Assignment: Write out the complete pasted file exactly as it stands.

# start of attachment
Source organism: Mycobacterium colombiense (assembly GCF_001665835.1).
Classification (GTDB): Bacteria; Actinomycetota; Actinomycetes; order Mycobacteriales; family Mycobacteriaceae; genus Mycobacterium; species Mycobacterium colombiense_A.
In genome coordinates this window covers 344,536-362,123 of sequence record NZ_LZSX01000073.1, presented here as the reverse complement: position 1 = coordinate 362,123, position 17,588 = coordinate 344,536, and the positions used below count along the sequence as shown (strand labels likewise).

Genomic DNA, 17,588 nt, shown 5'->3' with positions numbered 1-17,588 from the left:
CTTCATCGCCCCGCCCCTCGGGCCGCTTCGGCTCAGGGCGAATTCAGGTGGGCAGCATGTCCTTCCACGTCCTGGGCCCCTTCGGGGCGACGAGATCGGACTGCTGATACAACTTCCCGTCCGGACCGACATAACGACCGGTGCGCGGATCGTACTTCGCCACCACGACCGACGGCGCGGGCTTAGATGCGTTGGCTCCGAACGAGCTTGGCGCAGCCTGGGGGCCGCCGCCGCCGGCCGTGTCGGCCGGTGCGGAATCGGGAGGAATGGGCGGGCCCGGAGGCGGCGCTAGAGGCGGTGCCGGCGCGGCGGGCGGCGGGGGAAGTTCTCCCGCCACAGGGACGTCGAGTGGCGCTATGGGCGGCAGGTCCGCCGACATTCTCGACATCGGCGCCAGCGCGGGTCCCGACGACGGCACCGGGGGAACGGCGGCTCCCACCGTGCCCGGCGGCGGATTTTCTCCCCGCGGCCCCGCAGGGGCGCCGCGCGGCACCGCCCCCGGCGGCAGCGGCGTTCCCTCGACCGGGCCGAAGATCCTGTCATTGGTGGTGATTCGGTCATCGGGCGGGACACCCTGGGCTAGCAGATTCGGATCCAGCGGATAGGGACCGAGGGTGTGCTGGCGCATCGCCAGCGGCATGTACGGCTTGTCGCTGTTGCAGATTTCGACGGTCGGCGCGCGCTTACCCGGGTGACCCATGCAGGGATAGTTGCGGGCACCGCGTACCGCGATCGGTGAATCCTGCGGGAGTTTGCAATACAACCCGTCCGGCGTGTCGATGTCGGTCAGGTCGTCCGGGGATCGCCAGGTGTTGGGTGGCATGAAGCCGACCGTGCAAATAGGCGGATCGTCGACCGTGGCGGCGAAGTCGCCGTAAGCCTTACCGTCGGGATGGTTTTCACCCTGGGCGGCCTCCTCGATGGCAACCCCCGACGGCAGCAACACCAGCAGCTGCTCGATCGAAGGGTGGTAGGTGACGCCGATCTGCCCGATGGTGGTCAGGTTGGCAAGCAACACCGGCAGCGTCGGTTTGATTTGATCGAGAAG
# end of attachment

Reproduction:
Source organism: Mycobacterium colombiense (assembly GCF_001665835.1).
Classification (GTDB): Bacteria; Actinomycetota; Actinomycetes; order Mycobacteriales; family Mycobacteriaceae; genus Mycobacterium; species Mycobacterium colombiense_A.
In genome coordinates this window covers 344,536-362,123 of sequence record NZ_LZSX01000073.1, presented here as the reverse complement: position 1 = coordinate 362,123, position 17,588 = coordinate 344,536, and the positions used below count along the sequence as shown (strand labels likewise).

Genomic DNA, 17,588 nt, shown 5'->3' with positions numbered 1-17,588 from the left:
CTTCATCGCCCCGCCCCTCGGGCCGCTTCGGCTCAGGGCGAATTCAGGTGGGCAGCATGTCCTTCCACGTCCTGGGCCCCTTCGGGGCGACGAGATCGGACTGCTGATACAACTTCCCGTCCGGACCGACATAACGACCGGTGCGCGGATCGTACTTCGCCACCACGACCGACGGCGCGGGCTTAGATGCGTTGGCTCCGAACGAGCTTGGCGCAGCCTGGGGGCCGCCGCCGCCGGCCGTGTCGGCCGGTGCGGAATCGGGAGGAATGGGCGGGCCCGGAGGCGGCGCTAGAGGCGGTGCCGGCGCGGCGGGCGGCGGGGGAAGTTCTCCCGCCACAGGGACGTCGAGTGGCGCTATGGGCGGCAGGTCCGCCGACATTCTCGACATCGGCGCCAGCGCGGGTCCCGACGACGGCACCGGGGGAACGGCGGCTCCCACCGTGCCCGGCGGCGGATTTTCTCCCCGCGGCCCCGCAGGGGCGCCGCGCGGCACCGCCCCCGGCGGCAGCGGCGTTCCCTCGACCGGGCCGAAGATCCTGTCATTGGTGGTGATTCGGTCATCGGGCGGGACACCCTGGGCTAGCAGATTCGGATCCAGCGGATAGGGACCGAGGGTGTGCTGGCGCATCGCCAGCGGCATGTACGGCTTGTCGCTGTTGCAGATTTCGACGGTCGGCGCGCGCTTACCCGGGTGACCCATGCAGGGATAGTTGCGGGCACCGCGTACCGCGATCGGTGAATCCTGCGGGAGTTTGCAATACAACCCGTCCGGCGTGTCGATGTCGGTCAGGTCGTCCGGGGATCGCCAGGTGTTGGGTGGCATGAAGCCGACCGTGCAAATAGGCGGATCGTCGACCGTGGCGGCGAAGTCGCCGTAAGCCTTACCGTCGGGATGGTTTTCACCCTGGGCGGCCTCCTCGATGGCAACCCCCGACGGCAGCAACACCAGCAGCTGCTCGATCGAAGGGTGGTAGGTGACGCCGATCTGCCCGATGGTGGTCAGGTTGGCAAGCAACACCGGCAGCGTCGGTTTGATTTGATCGAGAAG